LISTEN: Ed Vaizey: Quite a few Tory MPs want Theresa May to quit
A former minister has revealed “quite a few” Tory MPs want Theresa May to resign in the wake of her chaotic conference speech.
Ed Vaizey, who lost his job as Culture minister when Mrs May took over, said he was finding it “increasingly difficult to see a way forward” for the Prime Minister.
He said he was “concerned” the party had failed to “reboot” at conference.
Mrs May’s speech, which the party had hoped would relaunch her premiership, was marred by an extraordinary series of events.
Firstly, a prankster made it to the front of the stage and was able to hand the Prime Minister a fake P45 form. He later told reporters that Boris Johnson had asked him to do it.
Her voice then repeatedly faltered during the speech, with Chancellor Philip Hammond handing his colleague cough sweet at one point.
And in a further blow, two of the letters fell off the 'Building A Country That Works For Everyone' backdrop behind her.
Mr Vaizey said this morning there will be “ quite a few people who will now be pretty firmly of the view that she should resign”.
He told BBC Oxford: “I think there will be quite a few people who will now be pretty firmly of the view that she should resign. I didn’t predict Brexit, I certainly didn’t predict the election result.
“One of the things I would say is that Tory party conference, people could say that’s an inward-looking, navel-gazing exercise where the Tory party talks to itself but the Tory party conference was a great opportunity to reboot the party and reboot the country to give a clear sense of direction and that didn’t happen so yes I am concerned.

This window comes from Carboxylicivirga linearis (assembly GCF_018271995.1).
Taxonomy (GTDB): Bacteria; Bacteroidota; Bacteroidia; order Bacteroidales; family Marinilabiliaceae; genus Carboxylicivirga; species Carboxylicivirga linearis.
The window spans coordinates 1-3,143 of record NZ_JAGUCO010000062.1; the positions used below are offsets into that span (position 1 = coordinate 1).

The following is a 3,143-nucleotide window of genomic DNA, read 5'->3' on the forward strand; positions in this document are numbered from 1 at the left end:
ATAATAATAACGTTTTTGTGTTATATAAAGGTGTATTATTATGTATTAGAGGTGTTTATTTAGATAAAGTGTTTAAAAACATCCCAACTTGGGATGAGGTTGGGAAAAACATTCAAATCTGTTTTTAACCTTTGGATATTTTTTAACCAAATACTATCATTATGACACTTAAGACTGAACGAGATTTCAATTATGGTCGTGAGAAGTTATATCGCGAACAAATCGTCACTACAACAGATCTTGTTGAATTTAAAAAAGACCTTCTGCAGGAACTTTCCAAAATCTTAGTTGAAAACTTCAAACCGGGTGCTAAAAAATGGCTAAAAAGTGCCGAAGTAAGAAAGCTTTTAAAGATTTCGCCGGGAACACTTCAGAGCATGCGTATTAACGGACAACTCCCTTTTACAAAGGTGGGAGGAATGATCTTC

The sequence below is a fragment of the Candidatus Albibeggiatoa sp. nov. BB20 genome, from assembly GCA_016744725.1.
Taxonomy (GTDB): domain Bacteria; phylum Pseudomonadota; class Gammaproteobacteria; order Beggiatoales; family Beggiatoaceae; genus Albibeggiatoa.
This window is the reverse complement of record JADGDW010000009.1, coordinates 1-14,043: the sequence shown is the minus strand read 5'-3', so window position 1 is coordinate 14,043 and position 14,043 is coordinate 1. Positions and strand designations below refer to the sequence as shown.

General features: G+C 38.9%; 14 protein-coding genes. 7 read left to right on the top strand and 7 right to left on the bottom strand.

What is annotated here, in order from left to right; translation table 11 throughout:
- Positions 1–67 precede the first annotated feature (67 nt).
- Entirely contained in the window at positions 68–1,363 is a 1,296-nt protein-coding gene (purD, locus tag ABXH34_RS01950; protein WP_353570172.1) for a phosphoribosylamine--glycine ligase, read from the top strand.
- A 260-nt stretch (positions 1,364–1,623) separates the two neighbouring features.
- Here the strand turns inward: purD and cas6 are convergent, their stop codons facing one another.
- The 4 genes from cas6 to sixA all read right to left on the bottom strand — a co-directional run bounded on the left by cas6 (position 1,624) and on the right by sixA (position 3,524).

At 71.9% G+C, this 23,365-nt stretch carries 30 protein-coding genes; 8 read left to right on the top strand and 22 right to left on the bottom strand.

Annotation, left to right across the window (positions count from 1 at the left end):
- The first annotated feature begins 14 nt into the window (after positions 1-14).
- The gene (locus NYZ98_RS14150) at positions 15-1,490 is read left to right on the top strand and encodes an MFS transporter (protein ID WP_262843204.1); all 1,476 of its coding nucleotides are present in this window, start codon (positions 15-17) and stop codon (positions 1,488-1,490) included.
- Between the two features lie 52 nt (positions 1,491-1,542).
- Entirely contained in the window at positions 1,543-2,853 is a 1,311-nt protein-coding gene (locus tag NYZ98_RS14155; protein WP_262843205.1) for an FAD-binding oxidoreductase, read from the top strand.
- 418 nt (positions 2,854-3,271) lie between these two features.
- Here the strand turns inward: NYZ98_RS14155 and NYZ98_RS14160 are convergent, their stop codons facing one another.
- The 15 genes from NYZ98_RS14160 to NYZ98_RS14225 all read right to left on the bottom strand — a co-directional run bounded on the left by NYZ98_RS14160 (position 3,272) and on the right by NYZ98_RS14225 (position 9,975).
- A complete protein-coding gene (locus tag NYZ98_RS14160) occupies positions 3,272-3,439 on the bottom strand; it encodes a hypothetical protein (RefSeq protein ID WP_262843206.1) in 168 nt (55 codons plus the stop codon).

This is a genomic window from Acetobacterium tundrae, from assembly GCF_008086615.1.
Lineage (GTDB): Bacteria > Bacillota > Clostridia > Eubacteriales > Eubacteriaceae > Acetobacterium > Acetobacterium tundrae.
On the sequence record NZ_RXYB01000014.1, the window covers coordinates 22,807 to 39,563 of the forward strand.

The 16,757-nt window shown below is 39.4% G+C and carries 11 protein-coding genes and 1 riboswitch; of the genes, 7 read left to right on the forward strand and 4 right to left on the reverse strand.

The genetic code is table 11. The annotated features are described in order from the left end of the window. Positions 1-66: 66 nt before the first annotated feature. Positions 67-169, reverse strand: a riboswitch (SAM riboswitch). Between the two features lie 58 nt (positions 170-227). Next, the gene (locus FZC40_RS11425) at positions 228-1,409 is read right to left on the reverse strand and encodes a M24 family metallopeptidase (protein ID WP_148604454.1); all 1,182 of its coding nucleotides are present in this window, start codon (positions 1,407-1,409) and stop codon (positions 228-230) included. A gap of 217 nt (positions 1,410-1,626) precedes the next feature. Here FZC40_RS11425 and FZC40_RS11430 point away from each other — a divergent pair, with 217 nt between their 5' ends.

When asked if he was one the MPs who believed MPs who believed Mrs May should resign, he said: “I’m finding it increasingly difficult to see a way forward and it worries me.”
His comments follow reports that 30 MPs are willing to put their names to a letter calling for Mrs May to go.
An unnamed Conservative MP told The Times: “Yesterday I thought she was two crises from the exit, now it’s just one… The question is now whether it’s kinder to all concerned to bring this to a head.”
Nick Timothy, Mrs May's former chief of staff, also weighed into the row, blaming the party's entire top team for a poor conference showing.
In an article for the Telegraph he writes: "This week was the opportunity for the Tories to reset and show the country not only that they understand the need for change, but that they have the policies to change people’s lives for the better.
“Unfortunately, they failed to take their opportunity.”
"This is partly down to bad luck, because the Prime Minister’s speech – if anybody hears it – contained a consistent argument.
"But where was the policy earlier in the week? Where was the plan to make our economy truly dynamic? What is the future for school reform? What should we expect from the review of higher education? What about the cost of living?”
However cabinet ministers - including Michael Gove, Amber Rudd and Boris Johnson - publicly backed Mrs May in the immediate aftermath of the excruciating episode.
Home Secretary Ms Rudd told PoliticsHome: "I thought it went well. Some good policy announcements, especially on housing."
Downing Street sources confirmed that Cabinet ministers had been phoning Number 10 urging Mrs May not to stand down.
An insider told the BBC that "resignation is not an issue".
Former Cabinet minister John Redwood said: "I and many Conservative MPs like me are fully behind her and we are sorry for her that her voice went at the wrong moment.
"We don't think that tells us very much about what she is going to do for the country which is what really matters. People feel, as I do, that it is a pity that her big day was spoilt by those two things.
"But we do not think it spoils the underlying message and the strong point she made to the party that it is our job to get on delivering a strong Brexit."